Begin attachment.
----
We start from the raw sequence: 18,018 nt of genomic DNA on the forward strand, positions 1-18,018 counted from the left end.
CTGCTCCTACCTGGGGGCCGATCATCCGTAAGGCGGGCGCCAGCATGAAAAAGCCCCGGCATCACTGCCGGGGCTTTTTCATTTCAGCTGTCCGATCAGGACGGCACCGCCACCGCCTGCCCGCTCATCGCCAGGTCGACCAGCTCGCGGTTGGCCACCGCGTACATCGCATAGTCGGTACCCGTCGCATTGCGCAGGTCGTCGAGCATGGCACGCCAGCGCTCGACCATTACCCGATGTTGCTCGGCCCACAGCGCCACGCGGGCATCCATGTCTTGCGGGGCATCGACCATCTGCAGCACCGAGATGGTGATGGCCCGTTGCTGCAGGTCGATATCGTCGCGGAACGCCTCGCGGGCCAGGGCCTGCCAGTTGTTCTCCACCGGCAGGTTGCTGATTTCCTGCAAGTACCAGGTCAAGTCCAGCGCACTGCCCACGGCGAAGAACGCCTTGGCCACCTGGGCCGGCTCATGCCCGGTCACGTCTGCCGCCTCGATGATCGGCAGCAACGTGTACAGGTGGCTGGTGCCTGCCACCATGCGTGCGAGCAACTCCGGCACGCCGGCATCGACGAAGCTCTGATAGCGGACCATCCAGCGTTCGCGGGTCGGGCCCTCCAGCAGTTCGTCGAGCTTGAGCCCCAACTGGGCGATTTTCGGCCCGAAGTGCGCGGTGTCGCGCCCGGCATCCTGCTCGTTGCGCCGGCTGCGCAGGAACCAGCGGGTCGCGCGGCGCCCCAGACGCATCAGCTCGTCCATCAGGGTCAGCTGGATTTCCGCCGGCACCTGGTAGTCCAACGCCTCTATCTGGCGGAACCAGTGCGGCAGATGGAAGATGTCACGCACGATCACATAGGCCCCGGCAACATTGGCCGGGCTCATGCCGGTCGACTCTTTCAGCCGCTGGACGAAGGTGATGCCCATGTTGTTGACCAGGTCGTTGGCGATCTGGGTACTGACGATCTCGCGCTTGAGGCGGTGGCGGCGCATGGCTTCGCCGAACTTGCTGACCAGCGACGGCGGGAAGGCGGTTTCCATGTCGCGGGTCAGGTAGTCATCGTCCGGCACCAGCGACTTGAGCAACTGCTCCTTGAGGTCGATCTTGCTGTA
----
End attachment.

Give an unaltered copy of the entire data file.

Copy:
We start from the raw sequence: 18,018 nt of genomic DNA on the forward strand, positions 1-18,018 counted from the left end.
CTGCTCCTACCTGGGGGCCGATCATCCGTAAGGCGGGCGCCAGCATGAAAAAGCCCCGGCATCACTGCCGGGGCTTTTTCATTTCAGCTGTCCGATCAGGACGGCACCGCCACCGCCTGCCCGCTCATCGCCAGGTCGACCAGCTCGCGGTTGGCCACCGCGTACATCGCATAGTCGGTACCCGTCGCATTGCGCAGGTCGTCGAGCATGGCACGCCAGCGCTCGACCATTACCCGATGTTGCTCGGCCCACAGCGCCACGCGGGCATCCATGTCTTGCGGGGCATCGACCATCTGCAGCACCGAGATGGTGATGGCCCGTTGCTGCAGGTCGATATCGTCGCGGAACGCCTCGCGGGCCAGGGCCTGCCAGTTGTTCTCCACCGGCAGGTTGCTGATTTCCTGCAAGTACCAGGTCAAGTCCAGCGCACTGCCCACGGCGAAGAACGCCTTGGCCACCTGGGCCGGCTCATGCCCGGTCACGTCTGCCGCCTCGATGATCGGCAGCAACGTGTACAGGTGGCTGGTGCCTGCCACCATGCGTGCGAGCAACTCCGGCACGCCGGCATCGACGAAGCTCTGATAGCGGACCATCCAGCGTTCGCGGGTCGGGCCCTCCAGCAGTTCGTCGAGCTTGAGCCCCAACTGGGCGATTTTCGGCCCGAAGTGCGCGGTGTCGCGCCCGGCATCCTGCTCGTTGCGCCGGCTGCGCAGGAACCAGCGGGTCGCGCGGCGCCCCAGACGCATCAGCTCGTCCATCAGGGTCAGCTGGATTTCCGCCGGCACCTGGTAGTCCAACGCCTCTATCTGGCGGAACCAGTGCGGCAGATGGAAGATGTCACGCACGATCACATAGGCCCCGGCAACATTGGCCGGGCTCATGCCGGTCGACTCTTTCAGCCGCTGGACGAAGGTGATGCCCATGTTGTTGACCAGGTCGTTGGCGATCTGGGTACTGACGATCTCGCGCTTGAGGCGGTGGCGGCGCATGGCTTCGCCGAACTTGCTGACCAGCGACGGCGGGAAGGCGGTTTCCATGTCGCGGGTCAGGTAGTCATCGTCCGGCACCAGCGACTTGAGCAACTGCTCCTTGAGGTCGATCTTGCTGTA